Angry Brazilians take to streets of Sao Paulo

A protest to draw attention to the problems with Brazil's health system while the goverment spends public money on World Cup preparations, took place in Sao Paulo on Tuesday evening.

Angry Brazilians take to streets of Sao Paulo

World Bulletin / News Desk

Hundreds of Brazilians braved the rain to come out onto the streets of Brazil's largest city, Sao Paulo Tuesday evening in a bid to draw attention to problems with the country's public health system.

Under the banner of “Nao Vai Ter Copa” - “There Will Be No World Cup,” crowds gathered at the Sao Paulo Museum of Art (MASP) in the business district of the city to show their anger that billions of dollars of public money, even in the form of loans, have been used on preparations for the World Cup.

The demonstrators, who carried fake coffins and banners written in blood-like red paint, believe the government should be spending more on health care, as well as education and public transport.

Slogans seen throughout the series of protests were popular, such as “Go home, FIFA” and demands for certain politicians to resign. Others held flags of a number of far-left parties and LGBT associations (lesbian, gay, bisexual, and transgender) traditionally present at the protests.

The protest was peaceful for the majority of the evening, until it passed through the Butanta neighborhood – home to Latin America's top university, the University of Sao Paulo (USP) – where a number of people vandalized two banks.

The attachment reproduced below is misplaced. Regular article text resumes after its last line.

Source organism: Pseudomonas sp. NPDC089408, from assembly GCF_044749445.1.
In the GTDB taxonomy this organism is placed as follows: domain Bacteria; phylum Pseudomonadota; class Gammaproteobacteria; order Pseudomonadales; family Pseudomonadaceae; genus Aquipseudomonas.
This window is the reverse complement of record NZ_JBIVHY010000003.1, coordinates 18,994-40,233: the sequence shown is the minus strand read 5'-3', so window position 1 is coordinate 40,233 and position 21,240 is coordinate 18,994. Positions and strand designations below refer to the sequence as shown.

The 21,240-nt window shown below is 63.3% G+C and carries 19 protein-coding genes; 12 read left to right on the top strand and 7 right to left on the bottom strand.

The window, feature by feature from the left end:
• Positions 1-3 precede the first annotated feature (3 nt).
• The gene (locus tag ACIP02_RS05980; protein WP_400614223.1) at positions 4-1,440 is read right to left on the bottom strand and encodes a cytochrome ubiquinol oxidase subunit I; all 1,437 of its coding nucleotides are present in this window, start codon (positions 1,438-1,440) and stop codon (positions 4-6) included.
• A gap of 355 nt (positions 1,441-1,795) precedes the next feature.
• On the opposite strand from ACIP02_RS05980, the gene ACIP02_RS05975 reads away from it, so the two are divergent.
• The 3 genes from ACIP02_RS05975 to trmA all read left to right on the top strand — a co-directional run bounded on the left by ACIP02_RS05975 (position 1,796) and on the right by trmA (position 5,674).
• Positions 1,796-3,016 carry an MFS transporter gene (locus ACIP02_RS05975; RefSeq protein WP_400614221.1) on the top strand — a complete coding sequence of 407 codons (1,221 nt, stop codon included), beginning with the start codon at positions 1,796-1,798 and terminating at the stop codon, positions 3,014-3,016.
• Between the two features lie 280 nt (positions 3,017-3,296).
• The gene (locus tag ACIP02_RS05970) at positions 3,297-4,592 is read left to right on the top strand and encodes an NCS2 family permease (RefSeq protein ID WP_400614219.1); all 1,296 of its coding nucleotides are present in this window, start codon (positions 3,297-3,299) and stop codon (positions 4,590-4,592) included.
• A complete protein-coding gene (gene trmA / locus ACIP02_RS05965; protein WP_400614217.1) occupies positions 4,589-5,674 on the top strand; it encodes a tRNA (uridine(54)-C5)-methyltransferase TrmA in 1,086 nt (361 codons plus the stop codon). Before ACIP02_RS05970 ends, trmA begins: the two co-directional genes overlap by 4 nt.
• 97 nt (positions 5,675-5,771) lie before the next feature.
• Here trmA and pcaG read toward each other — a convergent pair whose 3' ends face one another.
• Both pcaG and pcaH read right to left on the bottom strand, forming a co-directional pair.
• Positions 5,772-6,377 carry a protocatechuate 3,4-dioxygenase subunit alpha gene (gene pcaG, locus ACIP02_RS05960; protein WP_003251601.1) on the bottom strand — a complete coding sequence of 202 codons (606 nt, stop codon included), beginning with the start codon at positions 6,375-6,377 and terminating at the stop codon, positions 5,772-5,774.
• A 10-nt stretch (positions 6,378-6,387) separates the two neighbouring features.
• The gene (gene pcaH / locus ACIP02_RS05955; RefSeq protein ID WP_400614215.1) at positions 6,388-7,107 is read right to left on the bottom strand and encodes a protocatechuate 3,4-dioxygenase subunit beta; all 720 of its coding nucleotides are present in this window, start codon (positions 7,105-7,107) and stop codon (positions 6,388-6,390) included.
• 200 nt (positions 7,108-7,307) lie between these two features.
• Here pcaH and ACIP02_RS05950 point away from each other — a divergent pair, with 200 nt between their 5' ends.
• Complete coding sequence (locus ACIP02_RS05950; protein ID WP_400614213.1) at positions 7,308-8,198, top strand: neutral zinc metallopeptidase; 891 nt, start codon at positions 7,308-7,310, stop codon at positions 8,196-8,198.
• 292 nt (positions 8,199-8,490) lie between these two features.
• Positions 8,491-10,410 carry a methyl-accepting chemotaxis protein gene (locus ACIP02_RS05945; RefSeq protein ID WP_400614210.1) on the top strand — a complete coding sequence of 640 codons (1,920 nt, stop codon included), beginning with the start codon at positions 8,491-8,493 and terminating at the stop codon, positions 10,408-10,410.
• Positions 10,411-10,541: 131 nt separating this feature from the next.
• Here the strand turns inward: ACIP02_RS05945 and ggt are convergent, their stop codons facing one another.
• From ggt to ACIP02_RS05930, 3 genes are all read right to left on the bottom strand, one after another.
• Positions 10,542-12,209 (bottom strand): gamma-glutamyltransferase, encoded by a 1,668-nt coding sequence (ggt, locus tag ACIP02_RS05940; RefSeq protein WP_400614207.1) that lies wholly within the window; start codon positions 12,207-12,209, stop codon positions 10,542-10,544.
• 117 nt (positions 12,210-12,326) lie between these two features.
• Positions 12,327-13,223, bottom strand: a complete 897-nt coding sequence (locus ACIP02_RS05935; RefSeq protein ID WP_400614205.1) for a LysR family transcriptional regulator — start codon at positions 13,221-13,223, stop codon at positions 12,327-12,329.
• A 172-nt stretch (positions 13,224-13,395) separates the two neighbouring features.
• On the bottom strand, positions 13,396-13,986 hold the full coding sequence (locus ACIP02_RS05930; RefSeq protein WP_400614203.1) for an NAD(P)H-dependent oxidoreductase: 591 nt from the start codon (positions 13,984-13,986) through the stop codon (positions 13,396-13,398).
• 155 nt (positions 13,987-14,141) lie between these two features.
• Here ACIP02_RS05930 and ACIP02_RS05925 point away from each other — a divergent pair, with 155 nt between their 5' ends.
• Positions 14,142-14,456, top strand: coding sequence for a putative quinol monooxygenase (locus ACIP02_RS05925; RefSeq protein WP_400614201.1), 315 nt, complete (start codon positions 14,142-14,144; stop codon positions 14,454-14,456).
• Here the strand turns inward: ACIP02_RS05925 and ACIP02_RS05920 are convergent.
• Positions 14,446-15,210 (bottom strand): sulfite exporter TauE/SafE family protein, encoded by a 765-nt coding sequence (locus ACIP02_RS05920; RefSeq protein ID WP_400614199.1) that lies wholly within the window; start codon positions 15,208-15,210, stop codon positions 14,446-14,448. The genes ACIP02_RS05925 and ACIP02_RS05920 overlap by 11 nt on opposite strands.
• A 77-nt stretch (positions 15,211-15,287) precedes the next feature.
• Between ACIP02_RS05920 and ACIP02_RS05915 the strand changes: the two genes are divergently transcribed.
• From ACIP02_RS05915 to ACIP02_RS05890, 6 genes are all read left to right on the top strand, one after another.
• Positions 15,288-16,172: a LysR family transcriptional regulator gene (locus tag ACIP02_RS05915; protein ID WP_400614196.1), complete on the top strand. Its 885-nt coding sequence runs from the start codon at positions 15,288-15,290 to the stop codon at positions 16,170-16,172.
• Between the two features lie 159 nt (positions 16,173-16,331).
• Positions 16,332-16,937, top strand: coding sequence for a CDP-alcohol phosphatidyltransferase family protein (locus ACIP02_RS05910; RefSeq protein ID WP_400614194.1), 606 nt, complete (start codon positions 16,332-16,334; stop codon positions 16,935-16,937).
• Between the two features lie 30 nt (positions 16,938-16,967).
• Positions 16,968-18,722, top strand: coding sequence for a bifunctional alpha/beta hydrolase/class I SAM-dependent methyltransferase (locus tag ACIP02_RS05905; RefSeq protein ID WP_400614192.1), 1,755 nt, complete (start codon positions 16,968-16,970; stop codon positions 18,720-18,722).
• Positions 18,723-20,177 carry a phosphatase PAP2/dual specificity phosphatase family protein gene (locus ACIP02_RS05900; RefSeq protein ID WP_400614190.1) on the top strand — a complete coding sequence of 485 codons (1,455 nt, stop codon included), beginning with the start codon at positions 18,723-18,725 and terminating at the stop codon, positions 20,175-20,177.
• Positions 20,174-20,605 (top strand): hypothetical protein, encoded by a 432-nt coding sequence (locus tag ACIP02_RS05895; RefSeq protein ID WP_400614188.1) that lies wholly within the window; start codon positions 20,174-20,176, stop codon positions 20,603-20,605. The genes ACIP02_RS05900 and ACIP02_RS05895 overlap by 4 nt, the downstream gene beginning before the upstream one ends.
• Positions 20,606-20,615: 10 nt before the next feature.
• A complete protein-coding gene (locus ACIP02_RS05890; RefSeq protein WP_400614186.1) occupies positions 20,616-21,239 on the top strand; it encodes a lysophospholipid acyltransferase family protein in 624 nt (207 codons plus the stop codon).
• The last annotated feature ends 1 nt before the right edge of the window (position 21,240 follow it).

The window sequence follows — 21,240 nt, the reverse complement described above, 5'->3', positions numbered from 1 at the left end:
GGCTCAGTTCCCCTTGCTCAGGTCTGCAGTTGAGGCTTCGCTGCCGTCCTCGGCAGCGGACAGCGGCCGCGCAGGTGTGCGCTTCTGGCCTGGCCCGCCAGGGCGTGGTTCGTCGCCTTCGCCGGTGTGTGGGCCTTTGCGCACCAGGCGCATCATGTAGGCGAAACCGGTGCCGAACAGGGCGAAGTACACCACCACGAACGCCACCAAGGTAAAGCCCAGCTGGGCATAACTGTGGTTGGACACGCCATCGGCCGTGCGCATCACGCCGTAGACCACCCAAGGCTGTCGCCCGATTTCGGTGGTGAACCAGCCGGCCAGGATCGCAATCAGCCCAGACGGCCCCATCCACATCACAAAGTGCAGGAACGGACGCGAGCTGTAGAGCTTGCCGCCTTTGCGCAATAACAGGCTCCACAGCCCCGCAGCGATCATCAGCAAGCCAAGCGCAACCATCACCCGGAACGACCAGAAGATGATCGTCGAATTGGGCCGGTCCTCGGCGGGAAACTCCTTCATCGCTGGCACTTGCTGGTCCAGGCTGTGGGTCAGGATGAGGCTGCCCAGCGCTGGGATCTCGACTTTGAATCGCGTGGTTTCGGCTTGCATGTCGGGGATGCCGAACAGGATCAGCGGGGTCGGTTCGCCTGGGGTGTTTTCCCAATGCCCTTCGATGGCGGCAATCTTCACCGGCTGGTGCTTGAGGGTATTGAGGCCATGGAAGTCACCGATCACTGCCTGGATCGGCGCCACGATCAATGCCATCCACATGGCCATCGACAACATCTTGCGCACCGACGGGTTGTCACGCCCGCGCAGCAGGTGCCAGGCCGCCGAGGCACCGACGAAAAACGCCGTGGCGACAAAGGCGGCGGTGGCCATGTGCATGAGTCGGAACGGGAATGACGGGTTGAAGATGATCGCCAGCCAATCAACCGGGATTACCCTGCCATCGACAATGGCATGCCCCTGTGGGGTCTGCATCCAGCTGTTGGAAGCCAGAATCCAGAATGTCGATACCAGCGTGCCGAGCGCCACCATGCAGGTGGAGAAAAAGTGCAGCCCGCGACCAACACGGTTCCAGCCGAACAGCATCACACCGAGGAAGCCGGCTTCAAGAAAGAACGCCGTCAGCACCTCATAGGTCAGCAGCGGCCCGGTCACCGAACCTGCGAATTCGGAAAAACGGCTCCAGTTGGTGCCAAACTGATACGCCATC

Some of the 1,000 police and riot troops accompanying the protest detained a group of suspected vandals in the Butanta metro station - 54 people were later confirmed by police to have been arrested.

Police could be seen reinforcing other local businesses, including supermarkets and pharmacies for some time after the suspects had been taken away in police vans.

The next protest in the series has been marked for April 29, organizers confirmed to local media.

An affiliated “Nao Vai Ter Copa” protest act was also held in Rio de Janeiro on Tuesday, where protesters demanded housing rights for low-income citizens. Among the protesters were members of a group of over 5,000 people evicted this week from a disused building complex belonging to Oi S.A. Telecommunications company, in which they had been squatting for a number of days.

Last Mod: 16 Nisan 2014, 11:16
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